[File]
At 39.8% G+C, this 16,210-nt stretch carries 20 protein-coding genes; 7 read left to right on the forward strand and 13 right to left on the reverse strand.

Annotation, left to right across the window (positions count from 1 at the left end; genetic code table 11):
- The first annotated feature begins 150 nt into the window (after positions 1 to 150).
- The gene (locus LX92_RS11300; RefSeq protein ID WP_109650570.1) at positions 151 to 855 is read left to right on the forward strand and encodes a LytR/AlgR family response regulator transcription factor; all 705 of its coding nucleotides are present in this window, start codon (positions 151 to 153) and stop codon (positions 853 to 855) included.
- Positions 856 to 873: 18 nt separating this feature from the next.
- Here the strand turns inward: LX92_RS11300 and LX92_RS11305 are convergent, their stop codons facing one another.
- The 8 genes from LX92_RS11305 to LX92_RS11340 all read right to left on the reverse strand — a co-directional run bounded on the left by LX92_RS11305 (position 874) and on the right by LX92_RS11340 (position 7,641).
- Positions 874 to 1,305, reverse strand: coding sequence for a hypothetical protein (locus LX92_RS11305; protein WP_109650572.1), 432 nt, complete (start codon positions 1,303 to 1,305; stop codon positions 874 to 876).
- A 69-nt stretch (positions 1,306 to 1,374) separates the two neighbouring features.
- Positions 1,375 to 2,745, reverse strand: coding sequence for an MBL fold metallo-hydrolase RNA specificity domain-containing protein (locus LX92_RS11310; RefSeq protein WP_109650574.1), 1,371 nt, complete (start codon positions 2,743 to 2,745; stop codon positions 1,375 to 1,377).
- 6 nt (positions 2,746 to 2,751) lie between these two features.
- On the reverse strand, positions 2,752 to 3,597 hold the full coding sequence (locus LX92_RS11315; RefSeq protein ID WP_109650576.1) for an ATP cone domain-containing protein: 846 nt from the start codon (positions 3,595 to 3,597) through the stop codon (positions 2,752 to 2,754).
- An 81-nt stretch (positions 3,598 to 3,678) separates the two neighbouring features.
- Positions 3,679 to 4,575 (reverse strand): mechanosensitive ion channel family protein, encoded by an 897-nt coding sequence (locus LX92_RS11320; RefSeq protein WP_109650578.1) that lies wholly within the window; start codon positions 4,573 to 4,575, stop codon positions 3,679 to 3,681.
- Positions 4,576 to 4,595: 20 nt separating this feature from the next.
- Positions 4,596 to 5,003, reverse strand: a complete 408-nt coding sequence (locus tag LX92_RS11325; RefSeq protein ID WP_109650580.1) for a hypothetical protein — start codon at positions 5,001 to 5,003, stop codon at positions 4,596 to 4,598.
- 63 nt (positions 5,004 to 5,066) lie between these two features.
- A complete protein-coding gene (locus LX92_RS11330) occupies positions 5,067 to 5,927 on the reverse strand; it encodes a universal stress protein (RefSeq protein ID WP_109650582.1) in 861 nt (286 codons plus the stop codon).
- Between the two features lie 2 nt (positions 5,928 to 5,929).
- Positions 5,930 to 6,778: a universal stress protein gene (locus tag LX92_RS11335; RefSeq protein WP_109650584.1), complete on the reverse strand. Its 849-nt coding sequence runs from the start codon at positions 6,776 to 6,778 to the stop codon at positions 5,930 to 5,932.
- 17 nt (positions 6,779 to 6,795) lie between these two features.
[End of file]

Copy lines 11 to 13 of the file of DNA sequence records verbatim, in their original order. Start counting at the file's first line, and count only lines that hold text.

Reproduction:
- 6 nt (positions 2,746 to 2,751) lie between these two features.
- On the reverse strand, positions 2,752 to 3,597 hold the full coding sequence (locus LX92_RS11315; RefSeq protein ID WP_109650576.1) for an ATP cone domain-containing protein: 846 nt from the start codon (positions 3,595 to 3,597) through the stop codon (positions 2,752 to 2,754).
- An 81-nt stretch (positions 3,598 to 3,678) separates the two neighbouring features.